Commercial credit insurance is often purchased by companies to ensure payment of credit which a company has credit with. There are many insurance companies who specialize in credit insurance. Some include Allianz and Atradius. The best way to obtain and use trade credit insurance is through a specialized broker.
A Lender will require a Lenders Title Insurance policy if they are extending credit on a property. The Lenders title insurance policy is based off of the Loan amount that the borrower receives. It will only protect the lenders interest in the property if a problem arises on title.
credit life insurance
For the property you sold, you may have property taxes you already paid that year before the sale. Additionally, you will give the buyer a credit for property taxes accrued up to the date of the sale. Deduct both of these amounts. For the property you purchased, you may pay property taxes after the purchase. The seller gave you a credit for the taxes due up to the date of purchase. Deduct the credit from what you paid. If any remains, you may deduct it on Schedule A. If the credit is for more than you paid, you should carry the remaining credit forward to the next year and deduct it from what you paid. Many accountants will simply deduct the entire credit from all of the payments in the same year. While this is technically incorrect, it is easier, and eliminates the likelihood you will forget to carry the remaining credit forward. I've never had the IRS object to this treatment. Example: Paid property tax in June $2,000 Sold property in July, gave buyer credit 4,000 Bought property in July, got seller credit -5,000 Paid property tax in September 2,500 Total paid during year is $2,000 + 4,000 + 2,500 - 2,500 (credit) = $6,000 and carry a $2,500 credit from buyer to next year, or Total paid during year is $2,000 + 4,000 + 2,500 - 5,000 (credit) = $3,500 and no credit carried forward.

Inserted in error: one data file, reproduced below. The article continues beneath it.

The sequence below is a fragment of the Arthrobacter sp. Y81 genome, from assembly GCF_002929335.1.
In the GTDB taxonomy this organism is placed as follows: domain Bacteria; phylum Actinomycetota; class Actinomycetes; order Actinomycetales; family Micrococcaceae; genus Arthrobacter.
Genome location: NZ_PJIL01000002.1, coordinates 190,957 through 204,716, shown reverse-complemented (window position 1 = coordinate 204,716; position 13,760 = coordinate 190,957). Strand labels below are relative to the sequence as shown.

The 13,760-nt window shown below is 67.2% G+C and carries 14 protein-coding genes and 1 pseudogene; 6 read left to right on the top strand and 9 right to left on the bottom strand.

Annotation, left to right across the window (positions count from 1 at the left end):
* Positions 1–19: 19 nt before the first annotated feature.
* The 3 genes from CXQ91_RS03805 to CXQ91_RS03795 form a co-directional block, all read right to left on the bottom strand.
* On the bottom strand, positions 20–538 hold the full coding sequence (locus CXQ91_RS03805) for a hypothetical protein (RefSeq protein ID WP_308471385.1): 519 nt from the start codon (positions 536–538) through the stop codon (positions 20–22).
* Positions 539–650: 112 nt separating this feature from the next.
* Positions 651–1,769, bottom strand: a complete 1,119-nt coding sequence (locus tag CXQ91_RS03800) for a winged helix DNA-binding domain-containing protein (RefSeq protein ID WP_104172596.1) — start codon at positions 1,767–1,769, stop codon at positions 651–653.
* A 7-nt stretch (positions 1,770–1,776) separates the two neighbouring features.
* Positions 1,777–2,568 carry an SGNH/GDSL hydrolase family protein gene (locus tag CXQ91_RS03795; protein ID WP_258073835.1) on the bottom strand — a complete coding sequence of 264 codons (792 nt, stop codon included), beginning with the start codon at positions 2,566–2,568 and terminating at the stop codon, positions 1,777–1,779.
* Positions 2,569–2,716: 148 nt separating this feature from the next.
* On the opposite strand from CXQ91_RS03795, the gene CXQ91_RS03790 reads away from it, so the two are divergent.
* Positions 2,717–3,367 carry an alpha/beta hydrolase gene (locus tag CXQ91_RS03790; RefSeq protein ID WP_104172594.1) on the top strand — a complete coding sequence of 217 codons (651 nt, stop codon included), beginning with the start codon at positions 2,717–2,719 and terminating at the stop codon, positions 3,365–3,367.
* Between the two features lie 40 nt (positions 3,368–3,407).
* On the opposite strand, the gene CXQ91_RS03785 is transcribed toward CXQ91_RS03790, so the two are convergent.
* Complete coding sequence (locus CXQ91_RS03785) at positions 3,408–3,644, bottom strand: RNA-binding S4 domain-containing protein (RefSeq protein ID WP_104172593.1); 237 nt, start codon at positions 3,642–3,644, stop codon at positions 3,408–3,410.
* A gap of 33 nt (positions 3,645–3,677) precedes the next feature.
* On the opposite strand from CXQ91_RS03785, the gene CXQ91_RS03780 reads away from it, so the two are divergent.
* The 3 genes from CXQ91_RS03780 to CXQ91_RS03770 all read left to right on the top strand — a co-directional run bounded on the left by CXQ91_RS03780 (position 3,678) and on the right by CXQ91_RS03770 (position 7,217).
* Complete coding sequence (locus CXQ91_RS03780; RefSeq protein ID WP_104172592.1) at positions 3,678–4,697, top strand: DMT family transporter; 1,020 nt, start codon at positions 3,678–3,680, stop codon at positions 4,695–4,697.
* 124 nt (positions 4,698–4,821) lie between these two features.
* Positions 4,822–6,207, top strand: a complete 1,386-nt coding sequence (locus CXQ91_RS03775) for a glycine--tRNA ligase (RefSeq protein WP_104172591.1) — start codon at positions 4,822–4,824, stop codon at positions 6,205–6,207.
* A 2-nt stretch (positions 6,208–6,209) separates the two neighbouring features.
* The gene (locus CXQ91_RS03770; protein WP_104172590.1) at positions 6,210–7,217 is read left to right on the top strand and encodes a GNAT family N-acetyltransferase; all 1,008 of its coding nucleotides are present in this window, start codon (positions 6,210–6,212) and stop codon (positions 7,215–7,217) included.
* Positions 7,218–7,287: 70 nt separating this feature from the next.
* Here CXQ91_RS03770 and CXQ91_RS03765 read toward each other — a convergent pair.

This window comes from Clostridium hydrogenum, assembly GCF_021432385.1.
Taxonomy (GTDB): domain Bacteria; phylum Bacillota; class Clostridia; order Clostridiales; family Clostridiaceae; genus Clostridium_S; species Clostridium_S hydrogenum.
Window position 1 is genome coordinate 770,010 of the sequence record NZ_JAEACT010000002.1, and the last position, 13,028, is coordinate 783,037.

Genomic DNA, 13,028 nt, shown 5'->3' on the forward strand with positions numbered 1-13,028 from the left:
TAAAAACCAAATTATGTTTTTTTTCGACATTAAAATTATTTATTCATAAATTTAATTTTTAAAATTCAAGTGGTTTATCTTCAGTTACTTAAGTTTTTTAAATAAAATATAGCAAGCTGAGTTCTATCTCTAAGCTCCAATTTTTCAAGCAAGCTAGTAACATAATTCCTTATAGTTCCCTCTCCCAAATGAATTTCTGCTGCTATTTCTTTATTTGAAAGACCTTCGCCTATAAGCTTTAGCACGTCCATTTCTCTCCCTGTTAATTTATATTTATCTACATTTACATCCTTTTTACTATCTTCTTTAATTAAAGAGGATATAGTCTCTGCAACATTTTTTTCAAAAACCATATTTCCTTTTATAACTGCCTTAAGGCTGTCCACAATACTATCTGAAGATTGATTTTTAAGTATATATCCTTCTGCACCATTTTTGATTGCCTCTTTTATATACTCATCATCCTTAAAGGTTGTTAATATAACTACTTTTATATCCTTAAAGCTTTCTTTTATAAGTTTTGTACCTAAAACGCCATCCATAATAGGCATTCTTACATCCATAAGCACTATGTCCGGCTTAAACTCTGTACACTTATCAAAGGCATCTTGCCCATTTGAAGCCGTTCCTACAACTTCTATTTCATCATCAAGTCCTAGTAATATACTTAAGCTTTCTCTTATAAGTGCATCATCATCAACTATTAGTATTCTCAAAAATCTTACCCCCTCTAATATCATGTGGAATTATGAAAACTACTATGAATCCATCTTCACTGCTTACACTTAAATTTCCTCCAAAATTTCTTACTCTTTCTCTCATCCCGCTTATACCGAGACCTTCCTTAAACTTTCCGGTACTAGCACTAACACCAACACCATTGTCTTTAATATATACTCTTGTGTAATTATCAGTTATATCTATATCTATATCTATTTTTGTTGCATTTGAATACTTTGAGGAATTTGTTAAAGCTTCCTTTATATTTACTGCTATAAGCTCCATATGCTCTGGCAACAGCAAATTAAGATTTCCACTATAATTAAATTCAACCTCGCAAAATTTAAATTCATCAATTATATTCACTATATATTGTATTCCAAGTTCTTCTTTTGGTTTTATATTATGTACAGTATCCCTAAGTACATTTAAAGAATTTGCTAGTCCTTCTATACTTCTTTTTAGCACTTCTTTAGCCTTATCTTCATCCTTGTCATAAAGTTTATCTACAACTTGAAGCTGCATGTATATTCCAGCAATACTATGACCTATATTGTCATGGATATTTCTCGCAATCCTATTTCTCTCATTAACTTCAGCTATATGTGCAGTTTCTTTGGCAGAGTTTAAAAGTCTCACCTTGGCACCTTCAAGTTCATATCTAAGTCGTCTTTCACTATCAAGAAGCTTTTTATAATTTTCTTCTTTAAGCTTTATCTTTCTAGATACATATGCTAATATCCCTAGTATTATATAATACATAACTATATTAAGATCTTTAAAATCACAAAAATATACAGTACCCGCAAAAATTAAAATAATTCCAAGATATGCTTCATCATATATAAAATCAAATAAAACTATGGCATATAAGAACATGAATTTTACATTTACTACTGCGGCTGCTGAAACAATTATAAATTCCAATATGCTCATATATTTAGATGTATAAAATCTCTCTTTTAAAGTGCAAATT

If your concerned about your friends or relatives late payments on their car note then I suspect that you are not just a co signor but are actually a co-buyer. If you are a co-buyer on the note then your credit score will certainly be affected by your co-buyers late payments and could also result in your insurance rates going up as well as increased interest rates on your credit cards and any other variable interest notes.